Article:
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Dubowitz Syndrome

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C. A. V. Nogueira, M.D. |
Dubowitz SyndromeDubowitz Syndrome is a very rare syndrome, one kind of genetic disorder which can be found in just few hundreds people in the world. Until today the gene mutation responsible for Dubowitz syndrome had not been identified.


The definition say that it is an autosomal recessive inheritance, but new some research will give better answer what that disorder really is and how to treat patients. The syndrome was first described in 1965 by the English physician Victor Dubowitz and hence the name. This disorder causes growth retardation both before and after birth. Since it is genetic, it is primarily diagnosed through the facial features of affected persons. They have a small triangular-shaped face with a high forehead and wide-set, slitted eyes. There are a number of other symptoms which most commonly include irritation and itching of the skin.

Dubowitz syndrome is passed on through an autosomal recessive pattern of inheritance. Autosomal means that the syndrome is not carried on a sex chromosome, while recessive means that both parents must carry the gene mutation in order for their child to have the disorder. Parents with one child affected by Dubowitz syndrome have a 25 percent chance that their next child will also be affected with the disease. Although there are poeple with the syndrome all around the world, the majority of them come from the United States, Germany, and Russia - only 142 cases have been reported worldwide.

The symptoms may vary considerably but the most common physical characteristics associated with Dubowitz syndrome are growth retardation, characteristic facial appearance, and a very small head (microcephaly). A wide variety of secondary physical characteristics may be present.

Children born with Dubowitz syndrome usually have a low birth weight and their slower than normal growth continues after birth. Even if the infant is born in the normal range, the height and weight gradually falls toward the low end of growth curves during childhood. Dubowitz syndrome is not a form of dwarfism, because affected individuals have normally proportioned bodies.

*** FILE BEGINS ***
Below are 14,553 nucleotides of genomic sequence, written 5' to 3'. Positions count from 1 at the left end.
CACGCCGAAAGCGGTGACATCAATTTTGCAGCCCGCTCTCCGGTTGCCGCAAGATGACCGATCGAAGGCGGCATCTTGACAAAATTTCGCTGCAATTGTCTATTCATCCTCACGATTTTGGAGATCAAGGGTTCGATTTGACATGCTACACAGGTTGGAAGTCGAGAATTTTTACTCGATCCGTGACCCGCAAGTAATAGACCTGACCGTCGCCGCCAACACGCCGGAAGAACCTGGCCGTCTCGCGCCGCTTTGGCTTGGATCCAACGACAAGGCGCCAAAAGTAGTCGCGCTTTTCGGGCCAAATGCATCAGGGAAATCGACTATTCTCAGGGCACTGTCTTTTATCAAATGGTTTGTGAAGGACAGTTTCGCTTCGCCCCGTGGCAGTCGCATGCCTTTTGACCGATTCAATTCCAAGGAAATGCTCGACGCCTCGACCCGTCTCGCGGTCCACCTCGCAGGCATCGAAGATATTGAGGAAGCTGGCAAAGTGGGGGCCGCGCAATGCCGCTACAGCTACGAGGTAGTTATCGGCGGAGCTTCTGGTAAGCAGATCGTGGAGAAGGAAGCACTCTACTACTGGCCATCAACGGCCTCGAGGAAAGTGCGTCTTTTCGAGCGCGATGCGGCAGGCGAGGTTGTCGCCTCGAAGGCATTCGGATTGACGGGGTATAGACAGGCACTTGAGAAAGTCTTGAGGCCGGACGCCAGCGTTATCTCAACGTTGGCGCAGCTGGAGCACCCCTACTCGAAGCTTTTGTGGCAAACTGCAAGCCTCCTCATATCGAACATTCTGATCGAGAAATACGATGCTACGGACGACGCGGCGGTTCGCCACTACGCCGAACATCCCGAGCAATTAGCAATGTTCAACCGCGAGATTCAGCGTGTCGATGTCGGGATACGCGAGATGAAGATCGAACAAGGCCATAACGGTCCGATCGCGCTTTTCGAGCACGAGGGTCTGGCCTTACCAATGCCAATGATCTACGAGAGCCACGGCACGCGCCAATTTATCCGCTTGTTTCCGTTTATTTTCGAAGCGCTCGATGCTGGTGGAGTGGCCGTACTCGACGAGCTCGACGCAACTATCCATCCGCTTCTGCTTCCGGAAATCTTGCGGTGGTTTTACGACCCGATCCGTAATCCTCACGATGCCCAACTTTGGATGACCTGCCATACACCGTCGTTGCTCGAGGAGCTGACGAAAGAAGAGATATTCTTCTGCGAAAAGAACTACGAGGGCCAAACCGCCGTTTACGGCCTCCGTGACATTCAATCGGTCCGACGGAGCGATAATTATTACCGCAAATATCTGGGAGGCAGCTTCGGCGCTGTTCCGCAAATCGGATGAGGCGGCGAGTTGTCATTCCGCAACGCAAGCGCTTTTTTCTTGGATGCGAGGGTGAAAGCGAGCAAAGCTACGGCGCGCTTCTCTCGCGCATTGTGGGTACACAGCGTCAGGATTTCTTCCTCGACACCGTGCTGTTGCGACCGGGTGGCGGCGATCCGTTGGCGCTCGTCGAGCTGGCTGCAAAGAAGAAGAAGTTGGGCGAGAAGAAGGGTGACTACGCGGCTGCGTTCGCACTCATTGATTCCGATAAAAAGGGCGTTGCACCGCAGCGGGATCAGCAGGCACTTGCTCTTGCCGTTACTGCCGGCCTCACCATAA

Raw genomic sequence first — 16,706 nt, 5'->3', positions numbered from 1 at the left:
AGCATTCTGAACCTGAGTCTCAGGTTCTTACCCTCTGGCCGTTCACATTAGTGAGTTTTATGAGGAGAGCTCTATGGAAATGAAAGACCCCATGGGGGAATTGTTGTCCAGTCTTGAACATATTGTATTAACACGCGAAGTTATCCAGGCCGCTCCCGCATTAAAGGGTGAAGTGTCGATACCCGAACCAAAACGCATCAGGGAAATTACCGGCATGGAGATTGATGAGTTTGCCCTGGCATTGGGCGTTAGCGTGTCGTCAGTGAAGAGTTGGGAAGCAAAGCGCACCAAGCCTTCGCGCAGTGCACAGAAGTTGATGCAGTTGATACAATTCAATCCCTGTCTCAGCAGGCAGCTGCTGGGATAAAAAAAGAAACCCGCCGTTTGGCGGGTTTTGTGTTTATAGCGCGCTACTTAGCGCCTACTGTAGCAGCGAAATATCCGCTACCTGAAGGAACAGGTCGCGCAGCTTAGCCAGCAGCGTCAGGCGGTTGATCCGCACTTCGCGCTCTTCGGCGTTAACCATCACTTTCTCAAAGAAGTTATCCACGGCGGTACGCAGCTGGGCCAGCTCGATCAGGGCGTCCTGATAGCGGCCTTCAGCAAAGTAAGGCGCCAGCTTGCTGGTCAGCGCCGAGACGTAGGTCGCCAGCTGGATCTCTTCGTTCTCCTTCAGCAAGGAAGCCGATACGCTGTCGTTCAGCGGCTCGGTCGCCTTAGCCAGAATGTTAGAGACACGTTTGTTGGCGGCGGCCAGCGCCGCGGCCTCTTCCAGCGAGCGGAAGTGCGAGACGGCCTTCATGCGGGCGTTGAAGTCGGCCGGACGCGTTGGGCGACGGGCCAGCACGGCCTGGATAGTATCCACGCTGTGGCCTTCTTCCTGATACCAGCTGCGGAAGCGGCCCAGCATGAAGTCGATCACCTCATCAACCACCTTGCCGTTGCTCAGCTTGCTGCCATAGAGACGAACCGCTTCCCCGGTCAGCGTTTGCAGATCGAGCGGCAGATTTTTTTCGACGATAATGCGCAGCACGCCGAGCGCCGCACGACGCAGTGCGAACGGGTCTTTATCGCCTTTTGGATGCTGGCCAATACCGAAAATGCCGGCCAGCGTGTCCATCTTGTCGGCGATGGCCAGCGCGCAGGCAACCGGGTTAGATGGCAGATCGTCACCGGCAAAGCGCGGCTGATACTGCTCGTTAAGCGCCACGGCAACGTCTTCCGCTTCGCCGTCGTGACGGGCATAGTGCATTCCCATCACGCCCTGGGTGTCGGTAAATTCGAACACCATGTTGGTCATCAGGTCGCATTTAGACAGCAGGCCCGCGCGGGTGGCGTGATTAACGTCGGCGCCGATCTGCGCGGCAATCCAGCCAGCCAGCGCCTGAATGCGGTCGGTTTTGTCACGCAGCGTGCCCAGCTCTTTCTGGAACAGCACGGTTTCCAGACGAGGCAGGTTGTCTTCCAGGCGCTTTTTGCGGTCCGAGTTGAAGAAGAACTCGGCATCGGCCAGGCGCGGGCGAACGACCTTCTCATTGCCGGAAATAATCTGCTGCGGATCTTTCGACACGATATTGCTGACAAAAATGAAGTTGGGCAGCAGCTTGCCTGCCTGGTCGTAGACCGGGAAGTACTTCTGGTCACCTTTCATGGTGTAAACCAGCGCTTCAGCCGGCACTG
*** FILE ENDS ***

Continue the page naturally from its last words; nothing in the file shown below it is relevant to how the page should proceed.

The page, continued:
The characteristic facial appearance of people with Dubowitz syndrome is the primary way in which the disorder is recognized. The face is small and often triangular in shape with a pointed, receding chin. The nose is broad with a wide or rounded tip. The eyes are set far apart and sometimes appear slitted due to a decreased distance between top and bottom eyelids or a drooping top eyelid. The forehead is high, broad, and sloping. Eyebrows and hair are thin or absent. The ears may be abnormally shaped or placed.

There are many other physical characteristics that have been observed in the majority of cases of Dubowitz syndrome, although they are not present in all person. These include a high-pitched voice, genital abnormalities including undescended testicles, gastroesophophageal reflux (returning food back from the stomach to the mouth), and inflammation and itching of the skin.

Despite the small head size of children born with Dubowitz syndrome, developmental delay is not observed in all cases. Estimates of the incidence of developmental delay in cases of Dubowitz syndrome range from 30 percent to 70 percent, and in most cases the level of the mental retardation is mild.

A number of chronic medical conditions are associated with Dubowitz syndrome and those conditions need to be managed individually with appropriate treatments. The prognosis for individuals affected by Dubowitz syndrome is good provided that management of their medical conditions is maintained. Dubowitz syndrome has not been reported to cause shortened lifespan or any degenerative conditions. People with Dubowitz syndrome can expect to survive to adulthood and lead a fairly normal lifestyle, although most have some level of mental retardation.

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